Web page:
In March 2020, Covid-19 lockdowns were starting, businesses were scrambling, and the markets were in a state of shock.

Despite all that, Creative Planning, Inc. had one of its best months ever.

According to President and CEO Peter Mallouk, his firm brought in $500 million in net new assets. Instead of panicking and trying to get their money out of the markets, Peter says many of his clients were giving him more money to manage – and sending more referrals as well.

The seeds that Peter’s firm planted many years ago led to his clients turning to the firm during a moment of unprecedented uncertainty. While great marketing will get you noticed, it’s the total client experience package that will get and keep clients as Peter’s firm has amply demonstrated.

Some advisors lament the chaos caused by Covid-19, but others realize there’s a tremendous opportunity to go on offense and see this as a time to reach out to people who need you now more than ever.

Covid-19 is teaching investors that there’s a big difference between auto depositing into a robo account and working with a professional who is sensitive to your unique life needs.

And, increasingly, people are willing to pay for that difference, if you can deliver it.

On a recent virtual event, Peter Mallouk and I talked about how advisors at any level can develop the kind of five-star experience that underscores your value to existing clients, drives referrals, and protects your business from fee compression.

3 Insights and 1 Warning

Here are 3 insights from Peter Mallouk on how he grew his firm to nearly 100,000 client accounts and 1 big warning about the future that you should start preparing for.

1. Deliver a product or service that is better than 90% of all other advisors.

It took Peter Mallouk less than 20 years to grow Creative Planning from $50 million to $50 billion in AUM. He credits that growth to differentiating the firm and its services from the rest of the pack.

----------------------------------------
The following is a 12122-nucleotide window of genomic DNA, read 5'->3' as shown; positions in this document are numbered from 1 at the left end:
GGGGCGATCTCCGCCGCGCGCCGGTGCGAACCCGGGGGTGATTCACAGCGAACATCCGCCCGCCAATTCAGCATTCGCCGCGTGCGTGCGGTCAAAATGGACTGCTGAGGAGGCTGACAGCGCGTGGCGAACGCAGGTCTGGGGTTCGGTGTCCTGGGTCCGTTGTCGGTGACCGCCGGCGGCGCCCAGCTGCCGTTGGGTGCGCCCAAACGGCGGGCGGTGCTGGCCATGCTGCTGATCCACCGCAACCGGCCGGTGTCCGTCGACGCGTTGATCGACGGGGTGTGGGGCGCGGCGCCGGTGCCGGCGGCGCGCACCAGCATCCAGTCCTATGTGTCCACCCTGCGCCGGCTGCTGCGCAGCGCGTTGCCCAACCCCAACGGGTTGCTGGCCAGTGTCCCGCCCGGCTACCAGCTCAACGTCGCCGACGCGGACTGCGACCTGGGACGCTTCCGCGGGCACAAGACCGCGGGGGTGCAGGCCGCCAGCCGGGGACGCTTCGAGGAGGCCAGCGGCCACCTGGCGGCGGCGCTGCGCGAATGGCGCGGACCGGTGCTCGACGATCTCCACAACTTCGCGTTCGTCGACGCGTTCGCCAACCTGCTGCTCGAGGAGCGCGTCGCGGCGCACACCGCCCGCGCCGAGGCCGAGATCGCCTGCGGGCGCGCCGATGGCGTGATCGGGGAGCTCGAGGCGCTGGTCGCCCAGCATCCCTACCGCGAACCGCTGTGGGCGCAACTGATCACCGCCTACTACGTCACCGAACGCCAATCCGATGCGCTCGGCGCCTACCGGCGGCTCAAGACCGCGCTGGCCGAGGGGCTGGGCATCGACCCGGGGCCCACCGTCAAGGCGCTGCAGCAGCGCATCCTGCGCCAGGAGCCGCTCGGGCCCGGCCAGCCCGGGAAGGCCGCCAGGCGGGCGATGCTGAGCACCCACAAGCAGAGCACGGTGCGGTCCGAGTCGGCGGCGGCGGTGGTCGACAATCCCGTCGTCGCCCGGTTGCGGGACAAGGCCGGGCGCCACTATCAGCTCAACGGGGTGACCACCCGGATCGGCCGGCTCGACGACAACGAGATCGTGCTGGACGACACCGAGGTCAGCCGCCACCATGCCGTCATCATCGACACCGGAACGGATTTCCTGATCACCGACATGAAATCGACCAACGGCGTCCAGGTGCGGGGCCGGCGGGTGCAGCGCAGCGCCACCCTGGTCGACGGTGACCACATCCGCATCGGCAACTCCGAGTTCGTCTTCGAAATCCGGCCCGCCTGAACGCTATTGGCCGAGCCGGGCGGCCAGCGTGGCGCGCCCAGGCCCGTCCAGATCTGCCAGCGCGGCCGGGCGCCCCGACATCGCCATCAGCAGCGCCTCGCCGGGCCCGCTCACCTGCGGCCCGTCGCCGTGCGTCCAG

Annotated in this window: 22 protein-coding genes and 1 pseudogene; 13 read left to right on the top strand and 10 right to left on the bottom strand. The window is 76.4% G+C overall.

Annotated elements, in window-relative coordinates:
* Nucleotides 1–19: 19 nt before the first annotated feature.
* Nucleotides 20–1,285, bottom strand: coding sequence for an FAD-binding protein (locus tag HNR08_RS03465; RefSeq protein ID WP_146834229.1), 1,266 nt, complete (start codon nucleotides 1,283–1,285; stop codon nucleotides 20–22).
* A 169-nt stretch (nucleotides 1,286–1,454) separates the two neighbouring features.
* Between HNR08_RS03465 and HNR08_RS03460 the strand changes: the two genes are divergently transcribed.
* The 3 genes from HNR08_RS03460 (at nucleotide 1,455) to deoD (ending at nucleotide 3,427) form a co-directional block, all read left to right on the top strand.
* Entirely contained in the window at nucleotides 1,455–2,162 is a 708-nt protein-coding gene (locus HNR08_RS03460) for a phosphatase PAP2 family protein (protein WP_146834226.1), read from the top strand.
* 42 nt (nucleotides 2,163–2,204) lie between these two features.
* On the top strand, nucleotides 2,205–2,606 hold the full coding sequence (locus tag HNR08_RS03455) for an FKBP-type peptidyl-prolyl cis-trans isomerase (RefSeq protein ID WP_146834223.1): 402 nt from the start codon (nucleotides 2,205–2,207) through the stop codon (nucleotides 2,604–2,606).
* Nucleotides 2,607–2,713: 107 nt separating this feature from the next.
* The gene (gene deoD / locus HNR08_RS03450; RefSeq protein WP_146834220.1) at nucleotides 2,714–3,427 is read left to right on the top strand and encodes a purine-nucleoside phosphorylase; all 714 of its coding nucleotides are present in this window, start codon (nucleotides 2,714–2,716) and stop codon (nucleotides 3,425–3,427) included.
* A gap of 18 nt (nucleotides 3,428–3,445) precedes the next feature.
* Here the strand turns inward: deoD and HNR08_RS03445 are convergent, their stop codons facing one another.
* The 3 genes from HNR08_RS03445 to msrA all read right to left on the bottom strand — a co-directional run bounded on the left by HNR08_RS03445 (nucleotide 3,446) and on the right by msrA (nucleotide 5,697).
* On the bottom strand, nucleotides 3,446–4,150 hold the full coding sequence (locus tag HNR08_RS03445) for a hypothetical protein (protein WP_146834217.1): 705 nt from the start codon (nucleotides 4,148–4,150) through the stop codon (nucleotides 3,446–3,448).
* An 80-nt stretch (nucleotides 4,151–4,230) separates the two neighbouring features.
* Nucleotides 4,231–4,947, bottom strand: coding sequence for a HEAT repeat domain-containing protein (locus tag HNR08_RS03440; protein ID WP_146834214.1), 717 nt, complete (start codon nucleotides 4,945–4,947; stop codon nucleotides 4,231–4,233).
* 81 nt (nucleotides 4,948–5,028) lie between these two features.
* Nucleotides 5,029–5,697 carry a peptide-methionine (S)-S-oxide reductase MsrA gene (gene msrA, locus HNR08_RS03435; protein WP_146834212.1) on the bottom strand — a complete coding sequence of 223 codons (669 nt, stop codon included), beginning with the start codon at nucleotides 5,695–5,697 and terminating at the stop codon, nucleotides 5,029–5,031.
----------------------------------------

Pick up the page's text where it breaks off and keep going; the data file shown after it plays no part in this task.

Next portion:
“The success story of Creative Planning is we actually give clients something that’s very good, that they feel is better than what they got at other places,” Peter says. “The people are better. The offering is better. The advice is better. ‘I’m going to call Creative Planning when I have a question. I’m going to be confident to refer to them.’ That’s the real value. That’s the real service.”

Yet, even within the firm, there is a significant variance of growth results among advisors. Peter Mallouk said:

“We have hundreds of wealth managers and even when you stabilize for book size, there is very, very wide discrepancy on the growth of practices and where the referrals come from clients, which tells me, part of it is investments, part of it is the brand, and part of it is the planning but a big, big, big part of it is the advisor.”

He gave an example and said assume a potential new client was going to interview 10 advisors.

“Are you better than the other nine people they’re going to go sit down with? If not, why not? Is someone more credential than you, more educated than you? Are they more specialized in certain areas that are important in your community like if you’re in Atlanta at Coca-Cola, for example? What is it and solve those problems. That gets you in a competitive spot with individual clients and that’s what opens the doors to the next steps. There’s no shortcut around the fact that you ultimately have to be personally compelling to prospective clients.”

Another top advisor, Rebecca Rothstein, told me that she doesn’t just want clients to feel like they can call her when they need advice – she wants to be so integrated into their life planning that she’s the first call. And she’s not just in the top 10%. She’s in the top 0.1%. She told me:

“This is an evolving relationship. Any really good advisor knows to listen to what their clients have to say, but they also know to ask their client what’s going on with them. Check in. ‘What’s happening? How’s your business? How are your children doing?’ It’s not just about whether or not you’re making them money, it’s about the global relationship they have to their money and how it allows them to live a life they want to live.”